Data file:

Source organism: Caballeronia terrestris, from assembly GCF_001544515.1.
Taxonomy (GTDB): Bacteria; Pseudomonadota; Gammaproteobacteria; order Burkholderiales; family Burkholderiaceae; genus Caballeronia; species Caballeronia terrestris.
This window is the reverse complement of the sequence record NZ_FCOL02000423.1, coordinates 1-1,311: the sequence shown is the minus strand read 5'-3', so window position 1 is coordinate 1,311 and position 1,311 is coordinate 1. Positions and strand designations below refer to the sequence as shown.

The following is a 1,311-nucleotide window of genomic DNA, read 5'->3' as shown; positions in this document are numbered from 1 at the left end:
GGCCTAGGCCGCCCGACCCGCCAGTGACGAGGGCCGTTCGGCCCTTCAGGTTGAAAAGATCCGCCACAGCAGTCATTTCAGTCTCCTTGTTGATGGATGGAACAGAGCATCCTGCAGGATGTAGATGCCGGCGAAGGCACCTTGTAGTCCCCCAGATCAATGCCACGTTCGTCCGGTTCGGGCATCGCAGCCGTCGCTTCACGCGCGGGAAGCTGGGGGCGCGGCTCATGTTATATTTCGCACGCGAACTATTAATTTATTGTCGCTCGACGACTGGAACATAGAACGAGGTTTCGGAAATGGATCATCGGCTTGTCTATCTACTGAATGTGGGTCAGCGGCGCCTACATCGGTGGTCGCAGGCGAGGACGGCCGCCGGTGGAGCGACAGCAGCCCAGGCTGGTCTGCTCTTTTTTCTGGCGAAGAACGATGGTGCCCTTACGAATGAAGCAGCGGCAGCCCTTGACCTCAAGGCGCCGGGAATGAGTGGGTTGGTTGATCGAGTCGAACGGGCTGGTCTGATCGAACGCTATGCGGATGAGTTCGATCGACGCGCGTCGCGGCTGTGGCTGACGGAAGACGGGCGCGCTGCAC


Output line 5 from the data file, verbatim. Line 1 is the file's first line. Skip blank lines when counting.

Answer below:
GGCCTAGGCCGCCCGACCCGCCAGTGACGAGGGCCGTTCGGCCCTTCAGGTTGAAAAGATCCGCCACAGCAGTCATTTCAGTCTCCTTGTTGATGGATGGAACAGAGCATCCTGCAGGATGTAGATGCCGGCGAAGGCACCTTGTAGTCCCCCAGATCAATGCCACGTTCGTCCGGTTCGGGCATCGCAGCCGTCGCTTCACGCGCGGGAAGCTGGGGGCGCGGCTCATGTTATATTTCGCACGCGAACTATTAATTTATTGTCGCTCGACGACTGGAACATAGAACGAGGTTTCGGAAATGGATCATCGGCTTGTCTATCTACTGAATGTGGGTCAGCGGCGCCTACATCGGTGGTCGCAGGCGAGGACGGCCGCCGGTGGAGCGACAGCAGCCCAGGCTGGTCTGCTCTTTTTTCTGGCGAAGAACGATGGTGCCCTTACGAATGAAGCAGCGGCAGCCCTTGACCTCAAGGCGCCGGGAATGAGTGGGTTGGTTGATCGAGTCGAACGGGCTGGTCTGATCGAACGCTATGCGGATGAGTTCGATCGACGCGCGTCGCGGCTGTGGCTGACGGAAGACGGGCGCGCTGCAC